1. Hi Kathleen! Thanks for reaching out! I’ve passed your comment on to our team of home loan experts. They’ll reach out to you to discuss your situation in more detail and see what your best options are.

  14. My husband is getting his PhD in August and we are moving to his new job in September. We are looking to buy our first home in our new city right before we move down there. I currently work, and he has an income as a grad student. After we move, I will not work and he will make about the same as we make now combined. I have been at this job for 1 year and my previous job for 3 years. He has been a graduate student with income for 6 years. Trying to think about how all of this might affect our preapproval in light of this article….

    1. Hi Teresa! I’ve sent this over to our home loan experts who will reach out to discuss your situation and your options.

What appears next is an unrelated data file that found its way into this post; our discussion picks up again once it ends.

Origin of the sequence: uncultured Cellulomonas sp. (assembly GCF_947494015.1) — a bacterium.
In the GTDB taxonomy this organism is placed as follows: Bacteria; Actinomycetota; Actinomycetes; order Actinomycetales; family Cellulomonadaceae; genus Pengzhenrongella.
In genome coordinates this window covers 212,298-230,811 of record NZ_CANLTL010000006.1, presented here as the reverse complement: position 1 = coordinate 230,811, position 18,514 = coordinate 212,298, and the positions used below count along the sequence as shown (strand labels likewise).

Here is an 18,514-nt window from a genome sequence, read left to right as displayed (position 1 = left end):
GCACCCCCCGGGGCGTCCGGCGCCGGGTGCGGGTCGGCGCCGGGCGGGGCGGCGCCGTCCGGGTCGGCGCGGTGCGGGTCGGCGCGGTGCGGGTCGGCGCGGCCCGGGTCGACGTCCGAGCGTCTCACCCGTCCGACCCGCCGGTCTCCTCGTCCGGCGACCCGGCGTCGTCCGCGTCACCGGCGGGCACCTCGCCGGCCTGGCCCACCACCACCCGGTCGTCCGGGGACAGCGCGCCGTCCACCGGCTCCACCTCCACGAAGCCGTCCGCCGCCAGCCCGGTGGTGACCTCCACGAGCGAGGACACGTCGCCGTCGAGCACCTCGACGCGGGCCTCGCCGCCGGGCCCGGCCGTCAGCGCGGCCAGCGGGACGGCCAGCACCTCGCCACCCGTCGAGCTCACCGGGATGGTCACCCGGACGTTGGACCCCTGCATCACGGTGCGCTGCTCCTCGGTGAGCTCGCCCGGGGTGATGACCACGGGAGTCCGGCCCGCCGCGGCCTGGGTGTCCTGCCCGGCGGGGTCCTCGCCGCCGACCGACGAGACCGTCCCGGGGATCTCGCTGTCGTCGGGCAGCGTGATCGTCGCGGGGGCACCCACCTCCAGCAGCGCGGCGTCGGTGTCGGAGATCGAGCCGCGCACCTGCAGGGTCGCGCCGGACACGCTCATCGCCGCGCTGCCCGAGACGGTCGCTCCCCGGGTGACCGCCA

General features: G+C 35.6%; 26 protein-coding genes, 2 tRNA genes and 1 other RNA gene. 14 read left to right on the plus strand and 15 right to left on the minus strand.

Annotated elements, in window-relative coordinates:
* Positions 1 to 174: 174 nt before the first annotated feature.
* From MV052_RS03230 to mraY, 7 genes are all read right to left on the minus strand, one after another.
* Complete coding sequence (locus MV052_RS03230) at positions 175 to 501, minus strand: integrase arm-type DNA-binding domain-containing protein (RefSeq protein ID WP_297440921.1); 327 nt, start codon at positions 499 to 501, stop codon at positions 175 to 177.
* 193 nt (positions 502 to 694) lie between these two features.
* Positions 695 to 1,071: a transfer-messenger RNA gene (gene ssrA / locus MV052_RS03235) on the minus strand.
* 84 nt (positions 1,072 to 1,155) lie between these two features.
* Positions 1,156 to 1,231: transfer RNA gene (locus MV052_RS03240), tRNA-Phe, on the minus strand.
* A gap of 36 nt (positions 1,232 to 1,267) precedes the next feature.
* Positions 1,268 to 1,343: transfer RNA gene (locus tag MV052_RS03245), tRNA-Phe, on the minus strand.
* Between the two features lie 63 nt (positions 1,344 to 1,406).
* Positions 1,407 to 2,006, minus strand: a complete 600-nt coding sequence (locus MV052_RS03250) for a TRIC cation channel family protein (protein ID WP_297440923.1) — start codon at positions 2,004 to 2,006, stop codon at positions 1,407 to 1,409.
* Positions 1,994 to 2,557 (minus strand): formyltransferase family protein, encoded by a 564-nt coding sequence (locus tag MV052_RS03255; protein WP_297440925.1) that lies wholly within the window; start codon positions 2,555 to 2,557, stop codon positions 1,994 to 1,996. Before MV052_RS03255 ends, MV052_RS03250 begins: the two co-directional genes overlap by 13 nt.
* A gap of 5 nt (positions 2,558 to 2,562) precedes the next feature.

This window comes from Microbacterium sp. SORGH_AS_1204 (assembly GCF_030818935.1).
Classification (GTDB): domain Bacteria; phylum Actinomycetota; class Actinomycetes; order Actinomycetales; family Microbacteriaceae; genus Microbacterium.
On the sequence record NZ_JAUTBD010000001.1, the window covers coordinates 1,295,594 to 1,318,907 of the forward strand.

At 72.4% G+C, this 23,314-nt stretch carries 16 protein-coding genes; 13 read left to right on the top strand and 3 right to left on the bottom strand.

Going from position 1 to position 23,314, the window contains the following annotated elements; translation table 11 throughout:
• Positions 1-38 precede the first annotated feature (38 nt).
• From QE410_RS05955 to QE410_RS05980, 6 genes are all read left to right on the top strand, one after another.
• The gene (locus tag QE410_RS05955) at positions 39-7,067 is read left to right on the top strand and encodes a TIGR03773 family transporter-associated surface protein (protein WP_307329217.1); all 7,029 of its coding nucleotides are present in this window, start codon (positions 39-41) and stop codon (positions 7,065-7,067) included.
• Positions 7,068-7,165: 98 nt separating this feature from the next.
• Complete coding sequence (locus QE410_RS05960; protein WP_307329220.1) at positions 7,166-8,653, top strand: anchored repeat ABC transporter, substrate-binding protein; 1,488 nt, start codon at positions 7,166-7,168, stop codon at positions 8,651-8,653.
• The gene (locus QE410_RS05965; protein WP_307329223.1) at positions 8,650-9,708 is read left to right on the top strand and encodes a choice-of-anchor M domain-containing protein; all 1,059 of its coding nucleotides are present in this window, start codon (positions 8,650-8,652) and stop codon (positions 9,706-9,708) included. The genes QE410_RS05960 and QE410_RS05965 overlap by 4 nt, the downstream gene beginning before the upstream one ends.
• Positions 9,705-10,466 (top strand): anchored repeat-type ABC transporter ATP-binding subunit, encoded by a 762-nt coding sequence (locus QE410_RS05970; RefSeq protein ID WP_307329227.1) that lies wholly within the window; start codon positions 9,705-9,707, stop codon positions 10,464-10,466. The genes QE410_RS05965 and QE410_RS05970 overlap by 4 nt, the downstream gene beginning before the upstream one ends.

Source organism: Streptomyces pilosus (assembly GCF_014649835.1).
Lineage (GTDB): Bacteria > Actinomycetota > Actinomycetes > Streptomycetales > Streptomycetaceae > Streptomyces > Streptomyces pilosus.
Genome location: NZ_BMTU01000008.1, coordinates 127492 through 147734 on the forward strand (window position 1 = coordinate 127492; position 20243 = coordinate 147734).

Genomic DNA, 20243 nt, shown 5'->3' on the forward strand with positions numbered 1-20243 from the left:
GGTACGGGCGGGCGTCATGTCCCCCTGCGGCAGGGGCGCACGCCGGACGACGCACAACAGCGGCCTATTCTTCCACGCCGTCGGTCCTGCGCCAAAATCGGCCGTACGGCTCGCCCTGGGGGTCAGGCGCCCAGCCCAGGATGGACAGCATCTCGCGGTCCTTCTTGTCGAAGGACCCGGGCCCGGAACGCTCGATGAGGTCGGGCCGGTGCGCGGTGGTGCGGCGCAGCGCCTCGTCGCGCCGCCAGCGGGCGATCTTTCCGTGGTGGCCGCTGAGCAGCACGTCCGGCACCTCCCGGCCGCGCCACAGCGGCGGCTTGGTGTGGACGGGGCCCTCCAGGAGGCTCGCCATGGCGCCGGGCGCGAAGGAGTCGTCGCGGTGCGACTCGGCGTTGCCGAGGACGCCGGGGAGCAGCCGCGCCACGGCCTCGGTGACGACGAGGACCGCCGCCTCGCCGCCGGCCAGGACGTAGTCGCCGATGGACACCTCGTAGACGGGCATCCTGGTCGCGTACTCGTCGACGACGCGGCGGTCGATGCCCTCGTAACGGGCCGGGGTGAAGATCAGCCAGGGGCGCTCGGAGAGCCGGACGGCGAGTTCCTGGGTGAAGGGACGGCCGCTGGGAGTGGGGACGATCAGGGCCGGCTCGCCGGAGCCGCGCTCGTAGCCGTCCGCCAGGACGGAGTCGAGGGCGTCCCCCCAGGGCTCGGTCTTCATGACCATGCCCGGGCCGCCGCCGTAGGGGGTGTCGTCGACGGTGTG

15. I was recently approved for a home loan, our offer for a house was accepted and now we are just waiting for the appraisal to finish and for them to install the sprinkler system that we requested in the contract, would this be a bad time to give my two weeks? Our closing date is 5/15/15 so only one week away. My major concern is that my current boss has a temp and might let me go as soon as I put in my notice. I could of course start my new, better paying salaried job right away but what if we don’t have the keys in our hands? Does everything have to be re-evaluated? I Know I’m impatient and should probably wait until we have the keys to put in my 2 weeks right? Thanks for the help!

    1. Hi Nicole! Your qualifications for your loan are based on your current income and employment. Any changes could affect the closing of the loan. But I’ll pass you question on to one of our home loan experts who will reach out o you with more specific information.